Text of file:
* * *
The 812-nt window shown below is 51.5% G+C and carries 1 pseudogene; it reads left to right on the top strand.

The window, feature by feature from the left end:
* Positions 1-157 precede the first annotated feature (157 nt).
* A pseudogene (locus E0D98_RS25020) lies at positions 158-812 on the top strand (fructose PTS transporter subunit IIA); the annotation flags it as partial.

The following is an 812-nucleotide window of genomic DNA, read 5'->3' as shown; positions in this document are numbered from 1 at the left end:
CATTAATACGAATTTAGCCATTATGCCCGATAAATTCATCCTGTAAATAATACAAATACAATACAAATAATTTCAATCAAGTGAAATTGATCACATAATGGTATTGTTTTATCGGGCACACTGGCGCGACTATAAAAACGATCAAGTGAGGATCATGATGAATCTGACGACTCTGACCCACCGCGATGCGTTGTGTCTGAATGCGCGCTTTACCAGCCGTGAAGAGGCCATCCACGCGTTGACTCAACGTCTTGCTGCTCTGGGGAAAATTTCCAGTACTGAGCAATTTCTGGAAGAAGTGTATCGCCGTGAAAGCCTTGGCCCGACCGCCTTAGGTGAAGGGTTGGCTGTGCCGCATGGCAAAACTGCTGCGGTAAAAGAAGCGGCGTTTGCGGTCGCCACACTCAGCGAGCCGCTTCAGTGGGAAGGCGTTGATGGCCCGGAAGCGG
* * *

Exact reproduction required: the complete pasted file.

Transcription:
The 812-nt window shown below is 51.5% G+C and carries 1 pseudogene; it reads left to right on the top strand.

The window, feature by feature from the left end:
* Positions 1-157 precede the first annotated feature (157 nt).
* A pseudogene (locus E0D98_RS25020) lies at positions 158-812 on the top strand (fructose PTS transporter subunit IIA); the annotation flags it as partial.

The following is an 812-nucleotide window of genomic DNA, read 5'->3' as shown; positions in this document are numbered from 1 at the left end:
CATTAATACGAATTTAGCCATTATGCCCGATAAATTCATCCTGTAAATAATACAAATACAATACAAATAATTTCAATCAAGTGAAATTGATCACATAATGGTATTGTTTTATCGGGCACACTGGCGCGACTATAAAAACGATCAAGTGAGGATCATGATGAATCTGACGACTCTGACCCACCGCGATGCGTTGTGTCTGAATGCGCGCTTTACCAGCCGTGAAGAGGCCATCCACGCGTTGACTCAACGTCTTGCTGCTCTGGGGAAAATTTCCAGTACTGAGCAATTTCTGGAAGAAGTGTATCGCCGTGAAAGCCTTGGCCCGACCGCCTTAGGTGAAGGGTTGGCTGTGCCGCATGGCAAAACTGCTGCGGTAAAAGAAGCGGCGTTTGCGGTCGCCACACTCAGCGAGCCGCTTCAGTGGGAAGGCGTTGATGGCCCGGAAGCGG